ADHD at Work

Time Wasters and Productivity Killers at Work

You’re overwhelmed at work. Buried in to-do lists. Always catching up. Never getting ahead. If this sounds familiar, take a hard look at how you’re spending your time — unwisely.

The work space of someone with ADHD; a very cluttered desk
Illustration of disorganized office desk belonging to someone with ADHD

Are you always late to work? Are you so distractible that you have trouble completing projects on time, or do you get bogged down for hours on some minor task? Maybe you can’t find your phone under the mountain of paperwork on your desk.

From time to time, everyone confronts such things on the job and could use a little career advice. But for adults with attention deficit hyperactivity disorder (ADHD), staying on top of details at work is an endless struggle — one that brings conflict with managers, missed promotions, and a stalled career.

On average, studies suggest, college graduates with ADHD earn $4,300 less per year than their peers who don’t have ADHD. People with ADHD change jobs frequently — often impulsively — and are more likely to be fired, to miss work, and to have troubled relationships with co-workers. It doesn’t have to be that way: Adults with ADHD frequently excel in the workplace, once they adapt to their disability and develop coping skills.

“When people with ADHD come to me for treatment, they’re often unhappy in their professional life, and have a very low self-image,” says Kathleen Nadeau, Ph.D., a Silver Spring, Maryland, psychologist and the author of ADD In The Workplace. “I help them see that having ADHD is not a negative thing. A lot of entrepreneurs, entertainers, politicians, and business leaders have ADHD, including the CEO of JetBlue, David Neeleman. In fact, Neeleman invented e-tickets because he kept misplacing his airline tickets every time he flew. So he created a system that wouldn’t require paper tickets.”

The key to succeeding at work despite ADHD is to tailor your workplace environment so as to take the best advantage of your strong points (such as your creativity or your people skills), while minimizing the negative impact of your weaknesses.


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Playing to your strengths, says Michele Novotni, Ph.D., a psychologist in Wayne, Pennsylvania, “is really about figuring out how to be efficient and effective in your job. There’s usually some creative way to do it. This may involve shifting your responsibilities, or hiring someone to do tasks you find difficult.” Knowing how to delegate is a valuable but often overlooked skill. “People don’t mind hiring someone to clean their house,” Novotni points out. “Why are they so often reluctant to do the same with their job-related work?”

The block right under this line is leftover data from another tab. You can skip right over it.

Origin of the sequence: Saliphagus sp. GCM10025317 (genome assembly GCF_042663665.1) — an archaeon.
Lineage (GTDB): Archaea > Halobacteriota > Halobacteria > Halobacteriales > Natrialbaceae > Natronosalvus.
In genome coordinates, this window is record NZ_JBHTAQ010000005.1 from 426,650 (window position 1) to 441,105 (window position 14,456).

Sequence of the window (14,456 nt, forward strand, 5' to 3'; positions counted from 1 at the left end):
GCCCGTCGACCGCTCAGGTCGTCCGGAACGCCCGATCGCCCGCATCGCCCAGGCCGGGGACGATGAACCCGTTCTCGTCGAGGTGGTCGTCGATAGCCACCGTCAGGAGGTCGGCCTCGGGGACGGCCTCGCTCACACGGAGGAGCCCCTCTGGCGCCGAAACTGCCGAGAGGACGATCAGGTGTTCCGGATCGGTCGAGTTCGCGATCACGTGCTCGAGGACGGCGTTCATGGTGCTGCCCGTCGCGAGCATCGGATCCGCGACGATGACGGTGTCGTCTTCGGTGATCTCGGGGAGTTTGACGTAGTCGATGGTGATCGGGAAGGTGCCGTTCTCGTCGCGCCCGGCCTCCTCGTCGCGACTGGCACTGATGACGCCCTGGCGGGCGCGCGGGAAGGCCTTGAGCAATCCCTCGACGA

Inner Executive

Poor time management, difficulty setting priorities, and other job-related difficulties bedevil workers with ADHD. These problems all have to do with executive functioning, a set of cognitive abilities arising within the brain’s prefrontal lobe.

“This is the part of the brain that does self-monitoring,” says Nadeau. “Your executive functioning tells you whether you’re on time or not, whether you’re doing what you’re supposed to be doing and doing it in an efficient way — basically, the skills that we expect most adults to have. In people with ADHD, the prefrontal lobe is chronically under-aroused, and so the ability to monitor behavior is impaired.”

Poor executive functioning explains why a person with ADHD can waste hours on a minor task or get distracted by the slightest interruption. It’s why papers never get filed and the office is always a mess.

To their colleagues, workers with ADHD may appear to be irresponsible, disorganized, or downright lazy. In fact, people with ADHD often work harder than their colleagues in a desperate attempt to keep up. “Often, the patients I see are smart enough and capable enough to do their jobs, but they find they’re not working up to their potential, and that their attention span seems to fluctuate,” says Novotni. “Sometimes they’ll do brilliant and amazing things, but other times they’re just not there. Everything seems to come harder for them. They’re like ducks, appearing to swim effortlessly, but paddling furiously under the surface.”

Two-Pronged Approach

Workers with ADHD typically do best with a combination of medication and counseling to develop strategies for dealing with problems that arise on the job.

“If you fit the diagnostic criteria of ADHD — hyperactivity, distractibility, or compulsive behavior in two or more settings on a chronic basis, going back to when you were six years old — then it’s virtually certain that you’ll need medication,” says Larry Silver, M.D., a psychiatrist in Washington, D.C. “With the right medication, you’ll find you’re able to sit quietly and work, focus on a task without getting distracted, and control your impulsive behavior.”

Dr. Silver says it’s not enough simply to find the right ADHD drug. “Be sure your dosage schedule covers you for the full time you’re on the job,” he says. “The medication comes in four-, eight- and twelve-hour doses. If you leave for work at 7:30 in the morning and don’t finish until 6:30 in the evening, the eight-hour pill you take before going to work will wear off around 3:30 — which means you’ll need to take a four-hour pill at 3:30. If you plan to work at home, you may need coverage in the evening, as well.”

Ending Distractions

The next step is to develop a workplace strategy that will enable you to work at peak efficiency. Minimizing distractions is a top priority. “One of my clients worked out a schedule where he came in early to work, when it was quiet,” says Novotni. “That way, he could focus and get his work done.”

If you have a flexible schedule or a private office, terrific. If not, you may be able to take your work to an empty office or conference room. Don’t answer the phone. Let your voicemail take messages, and return calls later. To discourage interruptions, you might even want to hang a “Do Not Disturb” sign. To minimize visual distractions, face your desk toward a wall. Keep your workplace free of clutter.